Well, we’ve spent the last few months talking to women – and men – who have managed to step on and off career ladders, who have take breaks and returned, stepped back a level and stepped up again. How did they manage it? Here are some of the common themes arising out of those conversations:

 

Tactics to help you win

Choose your line managers wisely. Easier said than done, perhaps, but try to find a line manager who cares, who trusts you, who believes in you and who will leave the door open should you ever want a path back. Sally Boyle, Head of Human Capital at Goldman Sachs, talked to us about her first ever line partner at a law firm, who insisted that she’d be the first phone when (not if) Sally decided to return from her career break.

Maintain connectivity. Never under-estimate the value of your professional networks. Even if you don’t have an immediate need, they keep you connected and can play a pivotal role in helping you find a route back. Evidence shows you are five times more likely to find a role through your network than through a recruiter. Online platforms like LinkedIn and Eventbrite make it easier than ever to keep in touch with people and attend events that are relevant to you.

You don’t need to be alone. Go back to the chess analogy. The queen is not the only piece on the board. Don’t underestimate the importance of sponsors, mentors and coaches. Be strategic as you think about who those might be, how they can help you and when. Within the Reignite programme we always give candidates an independent coach as we know the path back can be wobbly. And we encourage member firms to allocate mentors who can provide advice and insight from within.

Be prepared to take a risk when the opportunity presents itself. Don’t dither. Imagine the clock is ticking by the side of the chess board. Accept that imposter syndrome is a reality for many women and find ways to challenge it. If someone’s giving you the opportunity they must think you’re capable. Amanda, a senior employment lawyer had approached us about a place on our pilot programme. Whilst that didn’t work out, going through the process gave the the confidence to apply for – and be offered – a large in-house role.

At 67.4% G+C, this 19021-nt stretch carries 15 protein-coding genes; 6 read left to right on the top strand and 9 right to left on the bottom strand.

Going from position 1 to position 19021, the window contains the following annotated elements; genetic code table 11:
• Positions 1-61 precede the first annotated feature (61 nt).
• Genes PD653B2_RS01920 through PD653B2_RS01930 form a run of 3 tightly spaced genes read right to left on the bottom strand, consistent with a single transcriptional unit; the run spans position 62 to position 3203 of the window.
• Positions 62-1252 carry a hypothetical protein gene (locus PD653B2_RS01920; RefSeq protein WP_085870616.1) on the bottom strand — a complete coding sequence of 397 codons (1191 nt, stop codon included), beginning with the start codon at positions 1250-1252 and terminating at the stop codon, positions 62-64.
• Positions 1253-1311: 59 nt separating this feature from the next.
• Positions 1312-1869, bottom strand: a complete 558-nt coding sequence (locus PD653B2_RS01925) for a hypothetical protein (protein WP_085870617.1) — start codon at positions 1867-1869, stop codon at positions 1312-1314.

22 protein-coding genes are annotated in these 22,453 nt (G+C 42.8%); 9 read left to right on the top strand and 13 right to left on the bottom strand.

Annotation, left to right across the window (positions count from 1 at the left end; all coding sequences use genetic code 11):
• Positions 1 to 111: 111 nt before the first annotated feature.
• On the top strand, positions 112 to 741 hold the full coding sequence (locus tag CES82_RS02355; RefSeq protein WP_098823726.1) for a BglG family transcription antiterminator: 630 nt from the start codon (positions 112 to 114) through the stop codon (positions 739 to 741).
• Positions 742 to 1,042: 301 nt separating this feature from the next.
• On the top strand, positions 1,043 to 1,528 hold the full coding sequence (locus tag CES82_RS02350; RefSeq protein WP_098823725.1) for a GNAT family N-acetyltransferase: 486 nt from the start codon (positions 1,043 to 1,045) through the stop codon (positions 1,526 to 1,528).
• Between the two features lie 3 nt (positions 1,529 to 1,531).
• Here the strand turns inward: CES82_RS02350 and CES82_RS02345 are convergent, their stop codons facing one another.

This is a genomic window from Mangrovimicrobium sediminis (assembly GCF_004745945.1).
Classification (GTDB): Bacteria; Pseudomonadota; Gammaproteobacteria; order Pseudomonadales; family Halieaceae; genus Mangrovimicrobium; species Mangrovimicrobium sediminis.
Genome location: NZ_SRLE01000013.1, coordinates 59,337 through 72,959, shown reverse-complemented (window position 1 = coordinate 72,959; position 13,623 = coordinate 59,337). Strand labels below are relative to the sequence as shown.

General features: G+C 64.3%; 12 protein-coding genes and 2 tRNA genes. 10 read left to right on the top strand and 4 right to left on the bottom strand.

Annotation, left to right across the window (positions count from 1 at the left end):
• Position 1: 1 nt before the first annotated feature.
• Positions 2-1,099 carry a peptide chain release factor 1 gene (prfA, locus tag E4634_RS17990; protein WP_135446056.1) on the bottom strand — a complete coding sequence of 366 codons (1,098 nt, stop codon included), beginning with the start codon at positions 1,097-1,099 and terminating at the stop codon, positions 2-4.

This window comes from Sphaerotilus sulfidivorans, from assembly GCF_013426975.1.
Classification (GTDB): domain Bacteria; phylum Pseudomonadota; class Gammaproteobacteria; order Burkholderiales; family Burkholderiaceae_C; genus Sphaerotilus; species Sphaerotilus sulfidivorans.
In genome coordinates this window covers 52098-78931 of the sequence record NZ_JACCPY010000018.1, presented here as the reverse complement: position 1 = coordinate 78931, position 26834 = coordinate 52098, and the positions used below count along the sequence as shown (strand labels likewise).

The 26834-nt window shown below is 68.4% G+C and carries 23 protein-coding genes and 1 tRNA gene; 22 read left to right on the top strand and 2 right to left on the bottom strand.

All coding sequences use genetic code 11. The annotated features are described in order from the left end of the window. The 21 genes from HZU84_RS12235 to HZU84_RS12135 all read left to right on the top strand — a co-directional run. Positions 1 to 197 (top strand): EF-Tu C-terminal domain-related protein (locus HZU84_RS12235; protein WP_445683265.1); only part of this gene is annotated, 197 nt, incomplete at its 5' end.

Grit, determination, self confidence, self belief and self criticism. It’s never going to be easy but you’re made of strong stuff. Have faith in yourself and what you can deliver. If you leave the office before many of your colleagues, do so with your head held high knowing that the quality of what you’re doing is absolutely as good as theirs and it should be about output not hours input.

 

Kristin, a Reignite member remarked a few weeks ago that she had only just realised her role was not simply to put in lots of billable hours. She could also contribute business development ideas, innovative solutions, ways to work smarter that were probably even more valuable. Looping back to the first point, you need to be working for line managers who see that and who aren’t obsessed and impressed with presenteeism.

Look for the signs you’re ready to “Reignite” It’s not always a question of returning. Sometimes, you might be in work but operating below your potential. For me, it was listening to the woman’s hour power list, thinking “What happened to me?” For Annie, another person on our Reignite programme, it was looking at the people she was teaching at law school thinking “They’re about to have the career I should be having.”

What one thing?

As well as those themes, we asked people “What one thing” they would say as a piece of advice to a younger woman, looking ahead and wondering how on earth to navigate their career. Here’s a sample of what they said.

  • Remember that careers are long. Play that long game.
  • Don’t judge yourself by the pace of your colleagues’ careers. Go at your own pace. You absolutely can catch up over the long term, if, indeed, catching up is your thing.
  • This too will pass. Sleepless nights, toddler tantrums, ageing parents … nothing lasts forever. (But by the way, something else comes in its place).
  • Do what’s right for you.
  • Women absolutely have to help each other. All of us can make it easier for others.